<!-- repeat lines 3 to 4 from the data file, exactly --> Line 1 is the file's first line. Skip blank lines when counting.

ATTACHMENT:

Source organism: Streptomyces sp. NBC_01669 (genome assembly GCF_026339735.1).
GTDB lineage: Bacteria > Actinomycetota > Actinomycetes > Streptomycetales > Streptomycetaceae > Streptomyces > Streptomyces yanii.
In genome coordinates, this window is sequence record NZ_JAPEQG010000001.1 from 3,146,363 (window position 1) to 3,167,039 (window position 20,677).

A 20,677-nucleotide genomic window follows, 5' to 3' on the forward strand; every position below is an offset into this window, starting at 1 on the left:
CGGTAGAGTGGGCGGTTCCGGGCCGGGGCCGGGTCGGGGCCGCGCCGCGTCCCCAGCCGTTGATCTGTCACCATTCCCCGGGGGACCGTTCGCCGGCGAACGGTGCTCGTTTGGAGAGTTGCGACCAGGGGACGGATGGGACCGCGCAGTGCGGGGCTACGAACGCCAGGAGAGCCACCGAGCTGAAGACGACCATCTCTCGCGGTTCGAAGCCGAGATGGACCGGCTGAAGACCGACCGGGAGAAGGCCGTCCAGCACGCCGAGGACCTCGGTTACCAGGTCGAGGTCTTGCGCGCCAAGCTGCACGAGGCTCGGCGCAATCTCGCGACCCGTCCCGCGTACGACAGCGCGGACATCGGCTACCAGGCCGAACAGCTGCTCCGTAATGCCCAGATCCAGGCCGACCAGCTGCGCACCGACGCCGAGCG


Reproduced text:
In genome coordinates, this window is sequence record NZ_JAPEQG010000001.1 from 3,146,363 (window position 1) to 3,167,039 (window position 20,677).

A 20,677-nucleotide genomic window follows, 5' to 3' on the forward strand; every position below is an offset into this window, starting at 1 on the left: